The U.S. Treasury on Thursday said the government should draw up a plan to begin recapitalizing mortgage giants Fannie Mae and Freddie Mac, while calling on Congress to pen a comprehensive housing reform that would allow them to be safely freed from government control.
The Treasury's plan, released in a 53-page report, marks the first major effort to jump-start housing finance reform in Washington after a failed 2012 attempt by the Obama administration.
The report calls for recuperating Fannie and Freddie and removing them from their government lifeline, but it strikes a cautious tone by failing to commit to concrete timelines or a specific recapitalization plan.
It commits to preserving the 30-year fixed rate mortgage, a cornerstone of the U.S. mortgage market, and leans heavily on Congress to implement several critical measures, including the creation of an explicit guarantee for Fannie and Freddie's mortgage-backed securities.
As such, it may disappoint some investors who had been anticipating a speedy overhaul of the mortgage giants and conservative Republicans who had hoped the administration would take bold steps to sever all government ties with the companies. Instead, the Treasury outlines a series of incremental administrative measures it can take to bolster Fannie and Freddie's finances, reduce their risk to the taxpayer, and shrink their footprint in the secondary mortgage market.
Democrats were quick to criticize the plan, warning it could increase housing costs by limiting access to mortgages to lower-income Americans.
"President Trump’s housing plan will make mortgages more expensive and harder to get," Senate Banking Committee ranking Democrat Sherrod Brown said in a statement.
Fannie (FNM) and Freddie (FRE), which guarantee over half the nation's mortgages, have been in conservatorship since they were bailed out during the 2008 financial crisis and Washington has since struggled to agree a plan to get them back on their feet.
The Treasury holds warrants representing 80% of Fannie and Freddie’s common stock, as well as senior preferred stock agreements that allow it to sweep the firms' profits into its coffers. That arrangement has left Fannie and Freddie with just around $3 billion of capital each, leaving taxpayers exposed to future bailouts.
Some investors had hoped the Treasury would provide a clear recapitalization plan that would allow the mortgage firms to start retaining the majority of their earnings. The report, however, recommends only that the government "consider permitting" them to retain more than the $3 billion in capital currently allowed.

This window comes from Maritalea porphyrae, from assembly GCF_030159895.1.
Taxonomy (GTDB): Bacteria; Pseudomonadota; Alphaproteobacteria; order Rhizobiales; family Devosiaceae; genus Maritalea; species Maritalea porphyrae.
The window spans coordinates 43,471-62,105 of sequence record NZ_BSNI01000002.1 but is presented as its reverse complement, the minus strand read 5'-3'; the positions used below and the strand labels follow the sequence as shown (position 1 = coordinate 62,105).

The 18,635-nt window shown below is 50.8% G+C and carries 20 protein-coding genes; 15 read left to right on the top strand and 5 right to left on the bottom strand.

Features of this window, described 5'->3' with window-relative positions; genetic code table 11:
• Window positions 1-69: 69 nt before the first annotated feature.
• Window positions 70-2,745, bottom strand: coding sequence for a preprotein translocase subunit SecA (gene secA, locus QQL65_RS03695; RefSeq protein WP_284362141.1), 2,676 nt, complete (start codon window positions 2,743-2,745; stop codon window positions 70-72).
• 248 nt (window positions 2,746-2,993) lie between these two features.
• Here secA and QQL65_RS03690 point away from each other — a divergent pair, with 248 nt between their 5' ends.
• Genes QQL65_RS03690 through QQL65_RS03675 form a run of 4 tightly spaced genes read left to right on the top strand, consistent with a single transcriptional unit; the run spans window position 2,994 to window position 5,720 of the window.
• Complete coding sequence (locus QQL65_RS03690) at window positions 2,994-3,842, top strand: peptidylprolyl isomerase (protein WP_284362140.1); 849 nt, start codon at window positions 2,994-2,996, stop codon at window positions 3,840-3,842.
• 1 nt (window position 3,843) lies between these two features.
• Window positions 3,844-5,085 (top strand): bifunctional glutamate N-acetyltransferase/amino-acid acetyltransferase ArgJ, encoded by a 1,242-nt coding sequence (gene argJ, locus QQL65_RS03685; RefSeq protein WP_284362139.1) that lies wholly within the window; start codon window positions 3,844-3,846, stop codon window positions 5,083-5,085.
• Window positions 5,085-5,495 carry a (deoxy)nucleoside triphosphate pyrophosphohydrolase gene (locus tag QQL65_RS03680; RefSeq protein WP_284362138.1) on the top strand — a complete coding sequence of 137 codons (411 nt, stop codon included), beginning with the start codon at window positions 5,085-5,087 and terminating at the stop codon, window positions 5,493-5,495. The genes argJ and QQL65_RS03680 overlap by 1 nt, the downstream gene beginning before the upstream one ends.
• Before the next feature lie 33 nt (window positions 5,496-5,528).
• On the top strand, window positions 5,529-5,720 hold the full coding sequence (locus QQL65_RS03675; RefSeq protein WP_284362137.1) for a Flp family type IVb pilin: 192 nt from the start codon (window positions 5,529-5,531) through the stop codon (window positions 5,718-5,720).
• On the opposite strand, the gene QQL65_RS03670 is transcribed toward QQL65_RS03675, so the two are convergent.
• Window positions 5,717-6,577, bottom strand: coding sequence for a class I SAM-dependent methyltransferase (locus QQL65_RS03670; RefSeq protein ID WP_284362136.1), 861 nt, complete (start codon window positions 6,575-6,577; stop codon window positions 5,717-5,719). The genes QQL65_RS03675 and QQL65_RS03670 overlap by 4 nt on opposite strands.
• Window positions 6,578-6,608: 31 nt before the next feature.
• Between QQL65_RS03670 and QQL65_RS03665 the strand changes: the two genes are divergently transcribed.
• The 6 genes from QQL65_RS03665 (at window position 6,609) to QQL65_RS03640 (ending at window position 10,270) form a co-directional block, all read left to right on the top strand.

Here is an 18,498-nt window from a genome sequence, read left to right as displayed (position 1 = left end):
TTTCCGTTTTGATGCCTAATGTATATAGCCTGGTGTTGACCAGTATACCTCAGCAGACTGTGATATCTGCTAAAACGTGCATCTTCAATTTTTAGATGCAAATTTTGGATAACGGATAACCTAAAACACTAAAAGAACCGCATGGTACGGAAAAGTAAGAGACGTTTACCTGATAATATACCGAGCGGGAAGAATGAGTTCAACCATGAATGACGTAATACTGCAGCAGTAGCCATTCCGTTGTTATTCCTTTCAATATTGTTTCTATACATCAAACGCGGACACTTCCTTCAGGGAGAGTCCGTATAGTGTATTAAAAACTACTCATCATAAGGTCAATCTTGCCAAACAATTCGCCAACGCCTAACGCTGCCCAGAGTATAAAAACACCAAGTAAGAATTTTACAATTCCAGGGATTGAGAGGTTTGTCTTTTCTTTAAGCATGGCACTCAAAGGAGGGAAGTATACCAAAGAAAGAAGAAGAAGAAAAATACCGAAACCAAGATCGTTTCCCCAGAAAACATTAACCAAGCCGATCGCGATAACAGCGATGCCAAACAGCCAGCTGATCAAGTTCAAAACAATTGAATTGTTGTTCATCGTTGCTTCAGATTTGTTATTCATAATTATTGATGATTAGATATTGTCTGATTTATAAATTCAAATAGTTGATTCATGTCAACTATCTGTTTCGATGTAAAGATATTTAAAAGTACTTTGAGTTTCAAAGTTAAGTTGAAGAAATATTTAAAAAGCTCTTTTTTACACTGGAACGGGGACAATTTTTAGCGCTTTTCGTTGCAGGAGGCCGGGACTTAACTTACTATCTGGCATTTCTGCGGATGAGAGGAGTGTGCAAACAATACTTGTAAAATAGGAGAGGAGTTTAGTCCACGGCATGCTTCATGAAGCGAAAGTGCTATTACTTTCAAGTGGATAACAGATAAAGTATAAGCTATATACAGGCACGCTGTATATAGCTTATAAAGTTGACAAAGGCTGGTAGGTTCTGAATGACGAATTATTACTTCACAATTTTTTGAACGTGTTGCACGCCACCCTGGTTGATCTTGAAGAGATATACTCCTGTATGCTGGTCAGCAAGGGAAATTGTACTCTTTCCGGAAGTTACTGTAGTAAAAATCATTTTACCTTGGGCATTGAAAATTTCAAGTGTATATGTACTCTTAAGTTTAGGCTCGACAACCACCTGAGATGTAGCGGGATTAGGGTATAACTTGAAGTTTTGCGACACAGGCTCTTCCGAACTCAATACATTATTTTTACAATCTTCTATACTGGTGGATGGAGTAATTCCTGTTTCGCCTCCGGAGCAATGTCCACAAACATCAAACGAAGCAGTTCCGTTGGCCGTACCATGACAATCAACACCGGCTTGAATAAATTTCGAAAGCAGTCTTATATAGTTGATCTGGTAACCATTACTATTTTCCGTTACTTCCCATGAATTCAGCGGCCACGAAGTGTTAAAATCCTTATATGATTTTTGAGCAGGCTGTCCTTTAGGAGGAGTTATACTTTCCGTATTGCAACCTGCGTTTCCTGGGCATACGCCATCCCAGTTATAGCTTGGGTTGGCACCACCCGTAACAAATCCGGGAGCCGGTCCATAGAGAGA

A senior Treasury official said a specific recapitalization plan would still have to be carefully negotiated with the Federal Housing Finance Agency (FHFA), which oversees the mortgage giants. Washington insiders say that negotiation could be highly complicated and legally tricky.
FHFA director Mark Calabria, who told Reuters in July he is eager to end the conservatorship by his the end of his five-year term, called the report an "important step forward" in a statement.
The Treasury hopes that parallel to negotiating a capital plan with FHFA, Congress will be spurred to take up broader housing reforms in the coming months. Most importantly, it called for Congress to create an explicit guarantee for the companies' mortgage-backed securities, although Washington housing lobbyists see such action as unlikely in the near term.
"My preference is to fix the housing finance system through legislation and I look forward to working with all of my colleagues as we move forward," U.S. Senator Mike Crapo, chairman of the Senate banking committee, said in a statement. If Congress fails to create a new guarantee, the Treasury said it would use its existing investment in the companies to continue serving as a backstop, signaling it may be prepared to stand behind the companies indefinitely.
In March, President Donald Trump asked the Treasury to develop a plan for housing finance reform, wading into one of the most politically fraught, technically challenging, and economically thorny issues in Washington ahead of the 2020 election.
As the administration digs into the detail, it will have to navigate the concerns of powerful lobby groups representing bankers, realtors, homebuilders, as well consumer advocates and fair lending groups, which could ultimately scuttle its plan.
"I'm urging the President: Make it easier for working people to buy or rent their homes, not harder," said Brown in his statement.
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